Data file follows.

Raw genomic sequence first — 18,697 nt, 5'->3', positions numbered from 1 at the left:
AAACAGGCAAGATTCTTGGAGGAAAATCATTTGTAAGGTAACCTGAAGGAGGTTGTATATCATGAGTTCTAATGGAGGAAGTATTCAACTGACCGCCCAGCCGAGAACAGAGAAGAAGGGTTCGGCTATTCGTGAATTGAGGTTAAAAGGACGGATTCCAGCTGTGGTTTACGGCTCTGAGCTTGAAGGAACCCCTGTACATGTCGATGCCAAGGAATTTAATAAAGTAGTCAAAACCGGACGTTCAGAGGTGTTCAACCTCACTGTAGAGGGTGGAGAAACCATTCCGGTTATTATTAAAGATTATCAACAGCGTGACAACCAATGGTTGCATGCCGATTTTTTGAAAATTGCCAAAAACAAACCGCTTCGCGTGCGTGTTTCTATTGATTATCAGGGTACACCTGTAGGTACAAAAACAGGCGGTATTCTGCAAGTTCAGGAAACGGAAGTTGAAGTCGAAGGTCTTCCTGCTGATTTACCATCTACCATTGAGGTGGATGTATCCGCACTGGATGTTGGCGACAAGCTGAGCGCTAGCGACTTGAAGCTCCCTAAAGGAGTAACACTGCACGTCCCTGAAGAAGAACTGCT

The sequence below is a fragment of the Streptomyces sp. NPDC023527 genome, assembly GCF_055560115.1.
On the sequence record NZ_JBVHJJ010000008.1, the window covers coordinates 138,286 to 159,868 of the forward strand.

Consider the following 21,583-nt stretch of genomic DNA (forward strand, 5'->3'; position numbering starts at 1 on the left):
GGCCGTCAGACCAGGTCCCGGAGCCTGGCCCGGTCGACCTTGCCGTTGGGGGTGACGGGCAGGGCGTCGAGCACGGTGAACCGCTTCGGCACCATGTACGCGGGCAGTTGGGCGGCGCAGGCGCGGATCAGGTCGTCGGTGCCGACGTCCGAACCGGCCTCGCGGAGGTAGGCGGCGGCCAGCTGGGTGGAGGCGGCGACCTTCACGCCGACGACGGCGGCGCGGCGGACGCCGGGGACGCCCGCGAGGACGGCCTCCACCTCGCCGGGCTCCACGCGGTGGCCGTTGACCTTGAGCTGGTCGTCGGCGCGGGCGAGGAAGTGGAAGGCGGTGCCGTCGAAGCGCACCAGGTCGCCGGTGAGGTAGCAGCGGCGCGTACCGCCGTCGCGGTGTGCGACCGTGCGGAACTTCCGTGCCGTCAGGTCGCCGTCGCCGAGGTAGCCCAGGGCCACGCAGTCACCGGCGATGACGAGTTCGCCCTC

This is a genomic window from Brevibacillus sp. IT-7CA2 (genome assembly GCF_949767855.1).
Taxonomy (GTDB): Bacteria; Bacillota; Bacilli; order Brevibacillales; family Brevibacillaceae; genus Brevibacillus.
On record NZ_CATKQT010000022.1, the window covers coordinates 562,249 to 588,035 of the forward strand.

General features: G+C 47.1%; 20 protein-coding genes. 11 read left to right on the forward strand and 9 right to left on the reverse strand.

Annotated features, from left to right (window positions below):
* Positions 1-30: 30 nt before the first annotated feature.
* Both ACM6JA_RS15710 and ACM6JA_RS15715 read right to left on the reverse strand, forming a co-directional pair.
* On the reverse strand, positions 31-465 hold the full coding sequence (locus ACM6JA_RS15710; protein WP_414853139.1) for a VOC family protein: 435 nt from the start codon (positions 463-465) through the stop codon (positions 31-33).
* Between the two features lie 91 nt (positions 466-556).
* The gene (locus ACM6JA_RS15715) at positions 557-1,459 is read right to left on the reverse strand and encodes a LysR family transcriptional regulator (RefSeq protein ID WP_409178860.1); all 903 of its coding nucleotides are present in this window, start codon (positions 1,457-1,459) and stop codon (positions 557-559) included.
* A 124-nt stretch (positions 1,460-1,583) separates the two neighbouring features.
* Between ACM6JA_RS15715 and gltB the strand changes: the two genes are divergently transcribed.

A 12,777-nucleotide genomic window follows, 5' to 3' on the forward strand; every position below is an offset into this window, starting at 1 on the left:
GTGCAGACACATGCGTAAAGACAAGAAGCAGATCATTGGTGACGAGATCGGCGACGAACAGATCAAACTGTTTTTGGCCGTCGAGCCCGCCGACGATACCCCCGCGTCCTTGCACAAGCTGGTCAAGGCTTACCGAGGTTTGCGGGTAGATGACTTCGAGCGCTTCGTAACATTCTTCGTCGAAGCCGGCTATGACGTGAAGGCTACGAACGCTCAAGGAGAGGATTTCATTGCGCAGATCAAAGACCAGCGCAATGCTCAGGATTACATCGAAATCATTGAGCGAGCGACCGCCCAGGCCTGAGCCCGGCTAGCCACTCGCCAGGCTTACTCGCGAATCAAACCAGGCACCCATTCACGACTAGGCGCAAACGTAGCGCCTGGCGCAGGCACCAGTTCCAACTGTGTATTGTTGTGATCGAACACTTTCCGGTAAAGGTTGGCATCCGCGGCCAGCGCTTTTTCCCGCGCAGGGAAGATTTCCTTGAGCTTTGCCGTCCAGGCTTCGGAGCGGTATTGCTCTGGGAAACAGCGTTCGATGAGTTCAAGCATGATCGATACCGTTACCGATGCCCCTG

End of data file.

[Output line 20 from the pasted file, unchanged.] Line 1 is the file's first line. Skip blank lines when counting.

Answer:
GTGCAGACACATGCGTAAAGACAAGAAGCAGATCATTGGTGACGAGATCGGCGACGAACAGATCAAACTGTTTTTGGCCGTCGAGCCCGCCGACGATACCCCCGCGTCCTTGCACAAGCTGGTCAAGGCTTACCGAGGTTTGCGGGTAGATGACTTCGAGCGCTTCGTAACATTCTTCGTCGAAGCCGGCTATGACGTGAAGGCTACGAACGCTCAAGGAGAGGATTTCATTGCGCAGATCAAAGACCAGCGCAATGCTCAGGATTACATCGAAATCATTGAGCGAGCGACCGCCCAGGCCTGAGCCCGGCTAGCCACTCGCCAGGCTTACTCGCGAATCAAACCAGGCACCCATTCACGACTAGGCGCAAACGTAGCGCCTGGCGCAGGCACCAGTTCCAACTGTGTATTGTTGTGATCGAACACTTTCCGGTAAAGGTTGGCATCCGCGGCCAGCGCTTTTTCCCGCGCAGGGAAGATTTCCTTGAGCTTTGCCGTCCAGGCTTCGGAGCGGTATTGCTCTGGGAAACAGCGTTCGATGAGTTCAAGCATGATCGATACCGTTACCGATGCCCCTG